Using Ethanol from Glycerol for Biodiesel

allison-speers1A new process that eliminates fossil fuels completely from the biodiesel equation could make the green fuel even more sustainable. Michigan State University reports Gemma Reguera, MSU microbiologist, has found a way that uses microbes to glean ethanol from glycerol and then use that green fuel to replace methanol to help brew the biodiesel.

“With a saturated glycerol market, traditional approaches see producers pay hefty fees to have toxic wastewater hauled off to treatment plants,” she said. “By cleaning the water with microbes on-site, we’ve come up with a way to allow producers to generate bioethanol, which replaces petrochemical methanol. At the same time, they are taking care of their hazardous waste problem.”

The results, which appear in the journal Environmental Science and Technology, show that the key to Reguera’s platform is her patented adaptive-engineered bacteria – Geobacter sulfurreducens.

Geobacter are naturally occurring microbes that have proved promising in cleaning up nuclear waste as well in improving other biofuel processes. Much of Reguera’s research with these bacteria focuses on engineering their conductive pili or nanowires. These hair-like appendages are the managers of electrical activity during a cleanup and biofuel production.

This promising process is already catching the attention of economic developers, who are working with a Michigan Translational Research and Commercialization grant to scale up the effort.

Researchers Look to Find Motivations Behind Solar

KiranResearchers are trying to figure what motivates which consumers to buy solar equipment. This article from Sandia National Laboratories in California says they’re trying to better understand what persuades people to buy photovoltaic (PV) systems for their homes in hopes of increasing the amount of solar energy in the electricity market from its current share of less than .05 percent to at least 14 percent by 2030.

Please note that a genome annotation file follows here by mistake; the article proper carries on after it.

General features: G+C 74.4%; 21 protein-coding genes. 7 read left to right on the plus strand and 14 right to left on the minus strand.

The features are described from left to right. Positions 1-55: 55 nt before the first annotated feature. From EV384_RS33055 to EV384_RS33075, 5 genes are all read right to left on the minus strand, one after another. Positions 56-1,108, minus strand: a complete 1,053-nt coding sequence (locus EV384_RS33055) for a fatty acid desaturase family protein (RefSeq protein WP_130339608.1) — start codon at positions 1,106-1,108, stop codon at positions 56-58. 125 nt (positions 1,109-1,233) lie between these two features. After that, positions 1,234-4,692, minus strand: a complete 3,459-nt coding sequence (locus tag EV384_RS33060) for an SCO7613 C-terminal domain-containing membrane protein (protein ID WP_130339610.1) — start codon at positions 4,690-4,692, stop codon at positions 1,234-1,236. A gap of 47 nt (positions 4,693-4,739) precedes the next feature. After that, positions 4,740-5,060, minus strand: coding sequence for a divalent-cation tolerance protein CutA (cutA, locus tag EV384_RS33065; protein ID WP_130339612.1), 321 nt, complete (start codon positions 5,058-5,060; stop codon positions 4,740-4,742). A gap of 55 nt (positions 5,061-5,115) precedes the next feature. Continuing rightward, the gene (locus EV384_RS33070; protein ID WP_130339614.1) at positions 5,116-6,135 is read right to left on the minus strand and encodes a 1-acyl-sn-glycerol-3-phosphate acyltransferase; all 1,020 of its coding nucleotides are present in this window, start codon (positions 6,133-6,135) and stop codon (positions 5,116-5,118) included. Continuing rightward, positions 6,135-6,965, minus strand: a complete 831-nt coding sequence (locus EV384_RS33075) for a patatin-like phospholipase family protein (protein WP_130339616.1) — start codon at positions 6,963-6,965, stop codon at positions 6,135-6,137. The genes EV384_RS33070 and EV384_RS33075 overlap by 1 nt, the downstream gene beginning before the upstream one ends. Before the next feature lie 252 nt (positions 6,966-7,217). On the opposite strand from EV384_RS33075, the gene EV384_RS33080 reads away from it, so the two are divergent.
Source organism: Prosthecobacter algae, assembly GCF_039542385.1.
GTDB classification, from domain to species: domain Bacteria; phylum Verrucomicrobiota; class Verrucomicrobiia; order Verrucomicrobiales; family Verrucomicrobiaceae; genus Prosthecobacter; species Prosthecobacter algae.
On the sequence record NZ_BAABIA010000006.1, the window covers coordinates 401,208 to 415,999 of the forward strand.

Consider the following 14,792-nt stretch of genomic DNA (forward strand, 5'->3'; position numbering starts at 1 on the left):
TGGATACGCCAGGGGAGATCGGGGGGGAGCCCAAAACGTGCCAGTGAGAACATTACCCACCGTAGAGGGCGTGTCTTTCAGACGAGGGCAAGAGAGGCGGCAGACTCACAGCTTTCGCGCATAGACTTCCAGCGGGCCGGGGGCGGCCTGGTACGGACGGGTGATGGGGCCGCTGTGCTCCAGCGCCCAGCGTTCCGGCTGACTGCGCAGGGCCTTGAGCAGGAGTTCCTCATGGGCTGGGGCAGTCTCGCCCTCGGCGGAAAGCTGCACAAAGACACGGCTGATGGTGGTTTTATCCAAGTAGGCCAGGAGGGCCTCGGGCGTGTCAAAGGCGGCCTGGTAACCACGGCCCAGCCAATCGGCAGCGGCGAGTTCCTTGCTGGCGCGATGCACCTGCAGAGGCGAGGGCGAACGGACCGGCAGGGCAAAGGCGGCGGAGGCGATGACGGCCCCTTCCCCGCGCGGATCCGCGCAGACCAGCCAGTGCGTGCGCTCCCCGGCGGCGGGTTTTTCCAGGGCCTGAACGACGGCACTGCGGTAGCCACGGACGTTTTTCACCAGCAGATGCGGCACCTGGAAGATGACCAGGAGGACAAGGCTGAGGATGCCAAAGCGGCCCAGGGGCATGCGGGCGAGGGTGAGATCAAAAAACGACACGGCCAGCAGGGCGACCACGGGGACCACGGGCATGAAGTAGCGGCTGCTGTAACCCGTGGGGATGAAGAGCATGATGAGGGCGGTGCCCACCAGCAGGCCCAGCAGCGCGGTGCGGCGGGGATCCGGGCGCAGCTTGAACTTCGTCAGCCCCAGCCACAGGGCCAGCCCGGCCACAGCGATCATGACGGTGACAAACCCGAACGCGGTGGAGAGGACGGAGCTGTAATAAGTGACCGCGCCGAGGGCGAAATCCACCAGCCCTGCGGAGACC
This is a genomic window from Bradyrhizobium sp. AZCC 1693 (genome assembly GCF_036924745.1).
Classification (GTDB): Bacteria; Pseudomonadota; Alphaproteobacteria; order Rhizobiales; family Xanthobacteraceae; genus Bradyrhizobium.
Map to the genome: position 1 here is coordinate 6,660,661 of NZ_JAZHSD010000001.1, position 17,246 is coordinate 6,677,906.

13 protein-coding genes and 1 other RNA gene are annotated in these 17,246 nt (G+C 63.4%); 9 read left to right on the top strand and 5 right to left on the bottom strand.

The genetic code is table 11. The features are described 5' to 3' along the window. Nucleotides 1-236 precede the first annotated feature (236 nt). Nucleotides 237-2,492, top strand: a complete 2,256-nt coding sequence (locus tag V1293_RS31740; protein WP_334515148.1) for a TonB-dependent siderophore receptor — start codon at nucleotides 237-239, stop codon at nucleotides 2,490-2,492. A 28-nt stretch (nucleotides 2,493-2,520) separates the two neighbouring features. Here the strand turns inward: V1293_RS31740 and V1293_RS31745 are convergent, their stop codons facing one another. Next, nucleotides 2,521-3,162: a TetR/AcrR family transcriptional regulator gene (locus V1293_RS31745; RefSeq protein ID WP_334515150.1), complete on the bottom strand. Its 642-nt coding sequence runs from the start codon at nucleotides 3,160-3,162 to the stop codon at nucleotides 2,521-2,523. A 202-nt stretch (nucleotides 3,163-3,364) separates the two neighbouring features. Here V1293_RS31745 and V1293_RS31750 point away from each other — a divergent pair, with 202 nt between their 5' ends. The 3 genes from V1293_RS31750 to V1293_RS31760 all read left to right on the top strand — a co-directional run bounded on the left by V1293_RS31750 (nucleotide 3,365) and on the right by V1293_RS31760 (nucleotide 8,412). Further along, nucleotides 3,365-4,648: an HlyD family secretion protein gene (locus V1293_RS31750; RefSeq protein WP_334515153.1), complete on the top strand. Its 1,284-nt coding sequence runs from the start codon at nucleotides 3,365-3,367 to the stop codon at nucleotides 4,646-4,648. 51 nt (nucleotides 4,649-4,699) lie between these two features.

“If we can develop effective and accurate predictive models, we can help identify policy variables that could increase purchases of residential PV systems and ultimately help advance the mission of the SunShot Initiative,” said Kiran Lakkaraju, Sandia’s project lead. Specifically, he said, an effective model of solar purchase dynamics can be used to predict and even influence consumer purchasing decisions.

The modeling project, part of the Solar Energy Evolution and Diffusion Studies (SEEDS) program, is one of many activities in the Energy Department’s SunShot Initiative, which seeks to make solar energy cost-competitive with other forms of electricity. SEEDS projects are designed to investigate methods for transforming the operations of solar researchers, manufacturers, developers, installers and policymakers.

Meanwhile, another group of researchers at Sandia are using computer models to predict homeowners’ likelihood to buy and invest in PV systems. A group of 1,000 respondents who have bought PV systems and another 1,000 who have not are being surveyed about their choices with those results being examined by quantitative modeling experts and fed into modeling tools. Other research is looking at how messaging about solar can influence consumer demand.

Crystalline Module Manufacturers Outsource Trend

According to a new report from GlobalData, significant growth in market demand and attempts to reduce a number of costs are fueling a module production outsourcing trend among the world’s leading crystalline module manufacturers. Ankit Mathur, GlobalData’s Project Manager for Alternative Energy, said that out of the top crystalline module manufacturers – Yingli Green Energy, Trina Solar, Sharp Corporation, Canadian Solar and Jinko Solar – only the latter company and Trina Solar are able to utilize their own module production fabrication lines without the need for outsourcing.

silicon modulesMeanwhile, Mathur continued, the other companies, including Yingli Solar, have a less-than-68 percent factory utilization rate. However, these firms are still able to boast substantial module manufacturing under their own brand names by outsourcing their production to Original Equipment Manufacturer (OEM) partners.

“Sharp Corporation’s recent announcement that it will outsource its entire module production from 2014 signifies that most of the leading companies are taking the outsourcing route,” said Mathur. “This is due to a massive increase in global market demand, which is difficult for manufacturers to meet using their existing production capacity. Attempts to reduce other costs, such as logistics costs related to transporting modules from the factory to the customer, are also contributing factors.”

Until last year, key manufacturers could leverage upon plummeting silicon prices to reduce module production costs. However, the expected price recovery of polysilicon in 2014 will make it difficult to implement such reductions further. As a result, said Mathur, companies will either outsource their entire production capacity to OEMs, or produce a certain proportion of modules from their production lines and source the rest from OEM partners.

Nanoparticles Key in Green Diesel Production